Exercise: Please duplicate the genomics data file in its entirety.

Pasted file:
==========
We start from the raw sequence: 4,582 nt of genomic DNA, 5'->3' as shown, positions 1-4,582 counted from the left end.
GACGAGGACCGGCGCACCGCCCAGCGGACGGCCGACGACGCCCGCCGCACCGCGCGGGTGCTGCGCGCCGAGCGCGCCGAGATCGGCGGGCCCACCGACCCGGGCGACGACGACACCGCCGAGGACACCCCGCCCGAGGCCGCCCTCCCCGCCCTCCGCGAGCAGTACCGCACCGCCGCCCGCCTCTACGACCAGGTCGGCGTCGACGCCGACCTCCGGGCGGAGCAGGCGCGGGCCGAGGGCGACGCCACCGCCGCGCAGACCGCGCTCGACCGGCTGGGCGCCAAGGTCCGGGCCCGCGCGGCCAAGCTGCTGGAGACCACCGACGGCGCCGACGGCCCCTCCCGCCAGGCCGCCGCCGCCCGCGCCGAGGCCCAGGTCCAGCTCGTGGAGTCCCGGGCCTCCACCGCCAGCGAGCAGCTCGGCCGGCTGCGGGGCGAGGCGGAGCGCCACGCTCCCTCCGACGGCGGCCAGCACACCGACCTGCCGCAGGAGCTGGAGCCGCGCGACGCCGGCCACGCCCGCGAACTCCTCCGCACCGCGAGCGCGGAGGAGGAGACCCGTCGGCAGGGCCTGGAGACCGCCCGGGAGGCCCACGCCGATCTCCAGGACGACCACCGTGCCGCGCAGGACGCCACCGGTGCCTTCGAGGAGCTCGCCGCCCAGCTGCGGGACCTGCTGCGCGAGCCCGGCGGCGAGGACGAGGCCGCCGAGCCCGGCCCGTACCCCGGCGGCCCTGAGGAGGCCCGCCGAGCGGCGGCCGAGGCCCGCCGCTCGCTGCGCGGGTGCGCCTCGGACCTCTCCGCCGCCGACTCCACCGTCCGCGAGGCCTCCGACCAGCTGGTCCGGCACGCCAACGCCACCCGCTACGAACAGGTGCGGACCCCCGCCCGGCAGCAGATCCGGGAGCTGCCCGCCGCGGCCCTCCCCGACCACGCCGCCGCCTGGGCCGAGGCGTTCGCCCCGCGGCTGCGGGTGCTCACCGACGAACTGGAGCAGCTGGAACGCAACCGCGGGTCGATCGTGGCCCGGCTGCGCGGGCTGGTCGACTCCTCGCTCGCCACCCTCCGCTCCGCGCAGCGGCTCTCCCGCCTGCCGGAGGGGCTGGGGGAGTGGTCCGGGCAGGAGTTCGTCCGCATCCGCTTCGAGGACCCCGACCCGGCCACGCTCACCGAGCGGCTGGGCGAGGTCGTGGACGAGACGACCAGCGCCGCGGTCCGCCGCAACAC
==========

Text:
We start from the raw sequence: 4,582 nt of genomic DNA, 5'->3' as shown, positions 1-4,582 counted from the left end.
GACGAGGACCGGCGCACCGCCCAGCGGACGGCCGACGACGCCCGCCGCACCGCGCGGGTGCTGCGCGCCGAGCGCGCCGAGATCGGCGGGCCCACCGACCCGGGCGACGACGACACCGCCGAGGACACCCCGCCCGAGGCCGCCCTCCCCGCCCTCCGCGAGCAGTACCGCACCGCCGCCCGCCTCTACGACCAGGTCGGCGTCGACGCCGACCTCCGGGCGGAGCAGGCGCGGGCCGAGGGCGACGCCACCGCCGCGCAGACCGCGCTCGACCGGCTGGGCGCCAAGGTCCGGGCCCGCGCGGCCAAGCTGCTGGAGACCACCGACGGCGCCGACGGCCCCTCCCGCCAGGCCGCCGCCGCCCGCGCCGAGGCCCAGGTCCAGCTCGTGGAGTCCCGGGCCTCCACCGCCAGCGAGCAGCTCGGCCGGCTGCGGGGCGAGGCGGAGCGCCACGCTCCCTCCGACGGCGGCCAGCACACCGACCTGCCGCAGGAGCTGGAGCCGCGCGACGCCGGCCACGCCCGCGAACTCCTCCGCACCGCGAGCGCGGAGGAGGAGACCCGTCGGCAGGGCCTGGAGACCGCCCGGGAGGCCCACGCCGATCTCCAGGACGACCACCGTGCCGCGCAGGACGCCACCGGTGCCTTCGAGGAGCTCGCCGCCCAGCTGCGGGACCTGCTGCGCGAGCCCGGCGGCGAGGACGAGGCCGCCGAGCCCGGCCCGTACCCCGGCGGCCCTGAGGAGGCCCGCCGAGCGGCGGCCGAGGCCCGCCGCTCGCTGCGCGGGTGCGCCTCGGACCTCTCCGCCGCCGACTCCACCGTCCGCGAGGCCTCCGACCAGCTGGTCCGGCACGCCAACGCCACCCGCTACGAACAGGTGCGGACCCCCGCCCGGCAGCAGATCCGGGAGCTGCCCGCCGCGGCCCTCCCCGACCACGCCGCCGCCTGGGCCGAGGCGTTCGCCCCGCGGCTGCGGGTGCTCACCGACGAACTGGAGCAGCTGGAACGCAACCGCGGGTCGATCGTGGCCCGGCTGCGCGGGCTGGTCGACTCCTCGCTCGCCACCCTCCGCTCCGCGCAGCGGCTCTCCCGCCTGCCGGAGGGGCTGGGGGAGTGGTCCGGGCAGGAGTTCGTCCGCATCCGCTTCGAGGACCCCGACCCGGCCACGCTCACCGAGCGGCTGGGCGAGGTCGTGGACGAGACGACCAGCGCCGCGGTCCGCCGCAACAC